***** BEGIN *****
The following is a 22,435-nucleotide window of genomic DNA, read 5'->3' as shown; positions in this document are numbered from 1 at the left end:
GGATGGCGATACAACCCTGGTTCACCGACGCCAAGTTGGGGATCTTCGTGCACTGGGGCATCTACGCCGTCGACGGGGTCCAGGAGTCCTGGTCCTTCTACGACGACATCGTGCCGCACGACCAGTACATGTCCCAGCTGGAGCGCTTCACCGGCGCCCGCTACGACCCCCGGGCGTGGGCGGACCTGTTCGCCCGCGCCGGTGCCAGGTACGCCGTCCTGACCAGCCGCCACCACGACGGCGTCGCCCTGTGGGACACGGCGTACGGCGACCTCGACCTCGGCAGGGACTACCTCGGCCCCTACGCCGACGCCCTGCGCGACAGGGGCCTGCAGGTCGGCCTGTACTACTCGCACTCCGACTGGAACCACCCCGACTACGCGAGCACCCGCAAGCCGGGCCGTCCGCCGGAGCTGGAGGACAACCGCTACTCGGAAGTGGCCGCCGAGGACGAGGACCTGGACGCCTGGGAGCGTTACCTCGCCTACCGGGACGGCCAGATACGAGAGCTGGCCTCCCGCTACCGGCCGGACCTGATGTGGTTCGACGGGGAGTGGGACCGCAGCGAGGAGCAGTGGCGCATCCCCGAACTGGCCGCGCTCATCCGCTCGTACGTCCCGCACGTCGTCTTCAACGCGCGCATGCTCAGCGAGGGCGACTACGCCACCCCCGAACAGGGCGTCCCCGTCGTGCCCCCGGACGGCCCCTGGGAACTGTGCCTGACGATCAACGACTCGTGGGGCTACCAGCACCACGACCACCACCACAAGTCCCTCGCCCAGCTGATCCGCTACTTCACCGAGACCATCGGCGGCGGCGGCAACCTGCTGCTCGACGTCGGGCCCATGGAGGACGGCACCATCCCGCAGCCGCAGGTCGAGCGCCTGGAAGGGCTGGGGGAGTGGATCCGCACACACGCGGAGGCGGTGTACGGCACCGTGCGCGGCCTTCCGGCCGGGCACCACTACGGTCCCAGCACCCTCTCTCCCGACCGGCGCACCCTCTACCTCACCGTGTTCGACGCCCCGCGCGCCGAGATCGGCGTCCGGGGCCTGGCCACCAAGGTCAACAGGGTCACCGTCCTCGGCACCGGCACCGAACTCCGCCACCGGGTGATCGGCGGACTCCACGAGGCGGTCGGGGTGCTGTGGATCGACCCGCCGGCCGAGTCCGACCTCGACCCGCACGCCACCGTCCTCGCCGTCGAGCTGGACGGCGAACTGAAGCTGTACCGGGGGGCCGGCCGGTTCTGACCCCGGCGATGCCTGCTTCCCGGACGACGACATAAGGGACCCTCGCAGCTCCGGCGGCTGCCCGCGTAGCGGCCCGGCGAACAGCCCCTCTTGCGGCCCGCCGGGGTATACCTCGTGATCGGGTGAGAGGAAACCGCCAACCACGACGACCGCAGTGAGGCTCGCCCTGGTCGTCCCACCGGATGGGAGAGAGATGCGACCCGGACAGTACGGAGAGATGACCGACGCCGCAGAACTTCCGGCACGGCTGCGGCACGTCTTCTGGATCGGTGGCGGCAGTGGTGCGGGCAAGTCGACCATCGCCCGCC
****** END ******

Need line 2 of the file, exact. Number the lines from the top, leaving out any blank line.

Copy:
GGATGGCGATACAACCCTGGTTCACCGACGCCAAGTTGGGGATCTTCGTGCACTGGGGCATCTACGCCGTCGACGGGGTCCAGGAGTCCTGGTCCTTCTACGACGACATCGTGCCGCACGACCAGTACATGTCCCAGCTGGAGCGCTTCACCGGCGCCCGCTACGACCCCCGGGCGTGGGCGGACCTGTTCGCCCGCGCCGGTGCCAGGTACGCCGTCCTGACCAGCCGCCACCACGACGGCGTCGCCCTGTGGGACACGGCGTACGGCGACCTCGACCTCGGCAGGGACTACCTCGGCCCCTACGCCGACGCCCTGCGCGACAGGGGCCTGCAGGTCGGCCTGTACTACTCGCACTCCGACTGGAACCACCCCGACTACGCGAGCACCCGCAAGCCGGGCCGTCCGCCGGAGCTGGAGGACAACCGCTACTCGGAAGTGGCCGCCGAGGACGAGGACCTGGACGCCTGGGAGCGTTACCTCGCCTACCGGGACGGCCAGATACGAGAGCTGGCCTCCCGCTACCGGCCGGACCTGATGTGGTTCGACGGGGAGTGGGACCGCAGCGAGGAGCAGTGGCGCATCCCCGAACTGGCCGCGCTCATCCGCTCGTACGTCCCGCACGTCGTCTTCAACGCGCGCATGCTCAGCGAGGGCGACTACGCCACCCCCGAACAGGGCGTCCCCGTCGTGCCCCCGGACGGCCCCTGGGAACTGTGCCTGACGATCAACGACTCGTGGGGCTACCAGCACCACGACCACCACCACAAGTCCCTCGCCCAGCTGATCCGCTACTTCACCGAGACCATCGGCGGCGGCGGCAACCTGCTGCTCGACGTCGGGCCCATGGAGGACGGCACCATCCCGCAGCCGCAGGTCGAGCGCCTGGAAGGGCTGGGGGAGTGGATCCGCACACACGCGGAGGCGGTGTACGGCACCGTGCGCGGCCTTCCGGCCGGGCACCACTACGGTCCCAGCACCCTCTCTCCCGACCGGCGCACCCTCTACCTCACCGTGTTCGACGCCCCGCGCGCCGAGATCGGCGTCCGGGGCCTGGCCACCAAGGTCAACAGGGTCACCGTCCTCGGCACCGGCACCGAACTCCGCCACCGGGTGATCGGCGGACTCCACGAGGCGGTCGGGGTGCTGTGGATCGACCCGCCGGCCGAGTCCGACCTCGACCCGCACGCCACCGTCCTCGCCGTCGAGCTGGACGGCGAACTGAAGCTGTACCGGGGGGCCGGCCGGTTCTGACCCCGGCGATGCCTGCTTCCCGGACGACGACATAAGGGACCCTCGCAGCTCCGGCGGCTGCCCGCGTAGCGGCCCGGCGAACAGCCCCTCTTGCGGCCCGCCGGGGTATACCTCGTGATCGGGTGAGAGGAAACCGCCAACCACGACGACCGCAGTGAGGCTCGCCCTGGTCGTCCCACCGGATGGGAGAGAGATGCGACCCGGACAGTACGGAGAGATGACCGACGCCGCAGAACTTCCGGCACGGCTGCGGCACGTCTTCTGGATCGGTGGCGGCAGTGGTGCGGGCAAGTCGACCATCGCCCGCC